Holy Trinity Church, Lenton

Coordinates: 52°56′54″N 01°10′35″W / 52.94833°N 1.17639°W / 52.94833; -1.17639

Holy Trinity, Lenton
HolyTrinityLenton.JPG
DenominationChurch of England
ChurchmanshipEvangelical
Websitewww.lentonparish.org.uk
History
DedicationHoly Trinity
Administration
DioceseSouthwell and Nottingham
ProvinceYork
Clergy
Vicar(s)Revd Dr Megan Smith

Holy Trinity Church, Lenton is a parish church in the Church of England.

The church is Grade II* listed by the Department for Culture, Media & Sport as it is a particularly significant building of more than local interest.

HistoryEdit

Holy Trinity was designed by the architect Henry Isaac Stevens and opened in 1842. It was consecrated on 6 October 1842 by the Lord Bishop of Lincoln (the Right Reverend John Jackson D.D.).

The architectural style is early English. Built in stone with a high pitched roof, it consists of a nave with clerestory, aisles to north and south, a chancel, vestry, organ-chamber, and a west end pinnacled tower. The chancel screen was designed by John Rigby Poyser and installed in 1935.

Its dimensions are 123 feet long and 57 feet wide. When opened it had seating for 660 people.

FeaturesEdit

Holy Trinity is famous for its twelfth century font which was originally built for Lenton Priory and was given to the church by Severus William Lynam Stretton in 1842.

MemorialsEdit

List of incumbentsEdit

  • George Brown MA 1840 - 1886
  • Percy Edward Smith MA 1886 - 1893
  • Allan Hunter Watts 1893 - 1917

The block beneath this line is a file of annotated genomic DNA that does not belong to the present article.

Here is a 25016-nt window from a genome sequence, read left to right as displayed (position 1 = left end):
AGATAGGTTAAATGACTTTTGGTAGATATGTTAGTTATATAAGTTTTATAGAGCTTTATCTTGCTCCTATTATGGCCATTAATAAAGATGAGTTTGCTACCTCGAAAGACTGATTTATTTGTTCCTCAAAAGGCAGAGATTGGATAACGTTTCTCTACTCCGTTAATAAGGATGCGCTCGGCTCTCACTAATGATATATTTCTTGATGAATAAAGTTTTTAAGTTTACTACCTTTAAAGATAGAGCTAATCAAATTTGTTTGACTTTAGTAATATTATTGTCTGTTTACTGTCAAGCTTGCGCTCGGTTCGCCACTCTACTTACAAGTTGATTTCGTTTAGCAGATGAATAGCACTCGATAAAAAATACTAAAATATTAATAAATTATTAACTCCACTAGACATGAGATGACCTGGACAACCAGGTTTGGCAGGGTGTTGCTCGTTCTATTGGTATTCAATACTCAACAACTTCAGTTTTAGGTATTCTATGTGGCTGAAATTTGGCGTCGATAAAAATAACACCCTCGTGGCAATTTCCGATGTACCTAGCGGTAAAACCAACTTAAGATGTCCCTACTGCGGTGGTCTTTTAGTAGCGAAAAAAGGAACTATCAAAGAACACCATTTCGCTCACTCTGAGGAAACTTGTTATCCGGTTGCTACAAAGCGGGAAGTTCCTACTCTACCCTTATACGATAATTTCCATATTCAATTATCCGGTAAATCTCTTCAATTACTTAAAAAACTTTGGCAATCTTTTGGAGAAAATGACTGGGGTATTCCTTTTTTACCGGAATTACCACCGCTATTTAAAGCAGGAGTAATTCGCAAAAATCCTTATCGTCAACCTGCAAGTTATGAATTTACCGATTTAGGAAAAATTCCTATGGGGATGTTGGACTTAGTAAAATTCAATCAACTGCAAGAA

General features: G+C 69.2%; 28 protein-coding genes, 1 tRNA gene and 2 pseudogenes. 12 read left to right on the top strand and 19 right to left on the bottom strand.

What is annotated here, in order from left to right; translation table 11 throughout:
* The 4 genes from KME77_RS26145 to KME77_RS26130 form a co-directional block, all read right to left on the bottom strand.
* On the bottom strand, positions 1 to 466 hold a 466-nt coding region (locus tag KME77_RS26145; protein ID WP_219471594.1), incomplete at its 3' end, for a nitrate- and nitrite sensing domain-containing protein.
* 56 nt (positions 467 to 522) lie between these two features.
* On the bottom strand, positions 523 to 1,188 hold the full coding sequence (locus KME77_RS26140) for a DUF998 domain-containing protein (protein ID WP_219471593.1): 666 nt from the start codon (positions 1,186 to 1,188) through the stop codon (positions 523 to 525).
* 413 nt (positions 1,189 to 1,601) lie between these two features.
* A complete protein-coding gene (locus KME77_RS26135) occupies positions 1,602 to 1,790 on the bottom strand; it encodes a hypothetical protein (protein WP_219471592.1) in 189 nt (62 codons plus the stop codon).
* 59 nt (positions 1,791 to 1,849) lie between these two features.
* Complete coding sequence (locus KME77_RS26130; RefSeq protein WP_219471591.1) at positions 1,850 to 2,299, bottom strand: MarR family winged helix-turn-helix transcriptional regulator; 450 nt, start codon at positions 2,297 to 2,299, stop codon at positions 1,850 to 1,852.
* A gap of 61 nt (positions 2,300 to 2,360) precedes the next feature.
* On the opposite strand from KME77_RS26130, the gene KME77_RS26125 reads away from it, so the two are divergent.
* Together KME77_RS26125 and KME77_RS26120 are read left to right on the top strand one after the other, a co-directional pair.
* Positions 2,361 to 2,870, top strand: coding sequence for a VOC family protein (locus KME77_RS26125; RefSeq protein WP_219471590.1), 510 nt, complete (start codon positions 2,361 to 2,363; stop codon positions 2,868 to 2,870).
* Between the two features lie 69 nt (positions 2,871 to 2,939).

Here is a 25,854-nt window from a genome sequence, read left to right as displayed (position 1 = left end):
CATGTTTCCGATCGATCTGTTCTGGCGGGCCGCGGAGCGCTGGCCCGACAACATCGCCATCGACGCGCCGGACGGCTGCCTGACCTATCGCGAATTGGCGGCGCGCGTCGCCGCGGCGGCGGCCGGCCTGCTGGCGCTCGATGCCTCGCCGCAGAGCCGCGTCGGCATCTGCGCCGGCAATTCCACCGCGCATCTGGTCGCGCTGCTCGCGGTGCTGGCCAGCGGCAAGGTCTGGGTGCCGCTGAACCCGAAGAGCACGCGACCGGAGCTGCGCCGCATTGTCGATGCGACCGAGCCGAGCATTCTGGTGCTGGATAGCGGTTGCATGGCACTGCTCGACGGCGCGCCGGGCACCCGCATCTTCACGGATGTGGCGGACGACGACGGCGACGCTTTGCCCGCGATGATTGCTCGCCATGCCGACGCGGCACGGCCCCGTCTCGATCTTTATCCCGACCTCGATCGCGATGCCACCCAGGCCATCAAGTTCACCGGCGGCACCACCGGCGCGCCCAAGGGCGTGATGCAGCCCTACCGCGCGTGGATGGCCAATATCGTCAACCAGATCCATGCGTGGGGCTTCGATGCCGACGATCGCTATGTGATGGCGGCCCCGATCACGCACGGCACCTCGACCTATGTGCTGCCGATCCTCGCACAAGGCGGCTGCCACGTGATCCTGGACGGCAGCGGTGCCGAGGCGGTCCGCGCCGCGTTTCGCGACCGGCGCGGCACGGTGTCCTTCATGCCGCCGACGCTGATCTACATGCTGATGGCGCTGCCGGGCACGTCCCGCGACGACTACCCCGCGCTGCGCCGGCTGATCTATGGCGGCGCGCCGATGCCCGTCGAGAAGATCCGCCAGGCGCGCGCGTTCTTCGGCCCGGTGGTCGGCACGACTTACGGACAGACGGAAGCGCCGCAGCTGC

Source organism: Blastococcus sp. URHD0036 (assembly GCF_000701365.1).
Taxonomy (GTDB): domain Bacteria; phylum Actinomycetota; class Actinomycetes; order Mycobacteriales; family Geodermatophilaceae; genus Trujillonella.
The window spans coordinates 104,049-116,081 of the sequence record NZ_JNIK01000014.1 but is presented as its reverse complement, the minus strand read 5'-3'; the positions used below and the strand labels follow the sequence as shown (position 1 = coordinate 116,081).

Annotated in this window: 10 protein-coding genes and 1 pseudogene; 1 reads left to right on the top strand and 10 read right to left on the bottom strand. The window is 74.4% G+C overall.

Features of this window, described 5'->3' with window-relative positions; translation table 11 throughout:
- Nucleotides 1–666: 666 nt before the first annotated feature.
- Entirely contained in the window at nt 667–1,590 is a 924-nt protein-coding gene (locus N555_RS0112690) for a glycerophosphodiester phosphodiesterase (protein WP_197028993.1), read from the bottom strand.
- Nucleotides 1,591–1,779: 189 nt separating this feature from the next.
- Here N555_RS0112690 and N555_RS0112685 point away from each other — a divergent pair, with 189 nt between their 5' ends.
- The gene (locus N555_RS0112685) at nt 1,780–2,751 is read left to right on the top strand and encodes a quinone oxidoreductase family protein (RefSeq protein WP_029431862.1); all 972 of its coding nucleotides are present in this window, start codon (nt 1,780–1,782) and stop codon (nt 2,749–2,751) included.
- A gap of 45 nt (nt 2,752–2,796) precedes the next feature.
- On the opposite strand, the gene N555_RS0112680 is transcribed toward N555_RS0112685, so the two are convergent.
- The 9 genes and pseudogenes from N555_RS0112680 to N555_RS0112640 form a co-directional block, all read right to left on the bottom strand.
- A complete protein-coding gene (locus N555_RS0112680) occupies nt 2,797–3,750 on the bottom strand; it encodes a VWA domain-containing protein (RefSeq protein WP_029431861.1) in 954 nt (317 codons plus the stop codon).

• Felix Asher BD 1917 - 1922
  • W. Aden Wright 1922 - 1928
  • Rainald J.R. Skipper, CF, 1929 - 1954 (died in the pulpit of Holy Trinity Church, Trinity Square)
  • G. Hill (killed in a bicycle accident)
  • R.P. Neil MA, 1957 - 1962
  • L.L. Abbott, 1963 - 1967
  • R.G. Dunford, 1967 - 1980
  • David Williams MA, 1981 - 1987
  • Lloyd Scott, 1989 - 2003
  • W Robert Lovatt MA, 1994 - 2004
  • Martin Kirkbride, 2005 - 2011
  • Megan Smith, 2012 -

Clock and BellsEdit

An eight-day church clock was built in 1844 by Samuel Holland of Barker Gate, Nottingham. It was 3 ft 4in wide and 3 ft 6in high, with a dead beat escapement.[1]

The tower has a set of eight bells. The church was originally only provided with one bell, but five more were added in 1856. In 1902, two more bells were added, given by the brothers Frederick Ball and Albert Ball. The latter was the father of the First War War ace Albert Ball.

OrganEdit

The organ was built by Messrs. Bevington and Sons, and was opened on 22 October 1846,[2] and was moved and enlarged by Charles Lloyd in 1870. A new organ by Brindley & Foster replaced this and was opened on 31 May 1906[3] at evensong with a recital by F.E. Hollingshead, organist of St Andrew's Church, Bath.

OrganistsEdit

ReferencesEdit

  1. ^ "Lenton New Church Clock". Nottingham Review. England. 16 February 1844. Retrieved 4 December 2016 – via British Newspaper Archive.
  2. ^ "Lenton Church". Nottinghamshire Guardian. England. 16 October 1846. Retrieved 1 June 2017 – via British Newspaper Archive.
  3. ^ "New organ for Lenton Church". Nottingham Journal. England. 1 June 1906. Retrieved 1 June 2017 – via British Newspaper Archive.
  4. ^ "Mr. F.M. Ward". Stamford Mercury. England. 21 July 1865. Retrieved 1 June 2017 – via British Newspaper Archive.
  5. ^ "Local Happenings". Nottingham Evening Post. England. 22 March 1924. Retrieved 1 June 2017 – via British Newspaper Archive.

External linksEdit

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